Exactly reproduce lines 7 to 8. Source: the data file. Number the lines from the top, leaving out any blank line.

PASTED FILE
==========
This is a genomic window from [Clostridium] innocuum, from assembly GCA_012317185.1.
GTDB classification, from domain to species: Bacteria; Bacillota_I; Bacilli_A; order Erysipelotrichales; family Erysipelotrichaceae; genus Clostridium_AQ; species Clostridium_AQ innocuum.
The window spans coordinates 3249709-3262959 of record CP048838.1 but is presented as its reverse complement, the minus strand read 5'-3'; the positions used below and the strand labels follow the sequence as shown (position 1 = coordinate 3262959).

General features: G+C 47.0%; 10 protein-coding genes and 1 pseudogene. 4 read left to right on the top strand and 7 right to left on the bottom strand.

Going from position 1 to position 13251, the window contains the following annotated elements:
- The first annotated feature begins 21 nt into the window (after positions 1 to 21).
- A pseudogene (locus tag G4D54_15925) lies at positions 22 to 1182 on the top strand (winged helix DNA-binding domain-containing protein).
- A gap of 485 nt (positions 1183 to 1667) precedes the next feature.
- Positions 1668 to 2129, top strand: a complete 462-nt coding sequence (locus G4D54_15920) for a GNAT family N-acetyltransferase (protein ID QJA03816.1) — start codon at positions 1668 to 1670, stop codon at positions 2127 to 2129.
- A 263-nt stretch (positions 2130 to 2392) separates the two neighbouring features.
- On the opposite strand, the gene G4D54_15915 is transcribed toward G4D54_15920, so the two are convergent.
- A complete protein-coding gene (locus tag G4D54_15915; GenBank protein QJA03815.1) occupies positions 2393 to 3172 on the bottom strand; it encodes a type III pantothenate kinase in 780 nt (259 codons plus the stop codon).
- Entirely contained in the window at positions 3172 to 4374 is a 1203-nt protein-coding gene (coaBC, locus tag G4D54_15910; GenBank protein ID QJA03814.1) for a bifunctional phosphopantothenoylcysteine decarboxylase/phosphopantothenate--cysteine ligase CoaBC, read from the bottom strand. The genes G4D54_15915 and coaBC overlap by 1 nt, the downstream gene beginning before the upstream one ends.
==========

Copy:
- A pseudogene (locus tag G4D54_15925) lies at positions 22 to 1182 on the top strand (winged helix DNA-binding domain-containing protein).
- A gap of 485 nt (positions 1183 to 1667) precedes the next feature.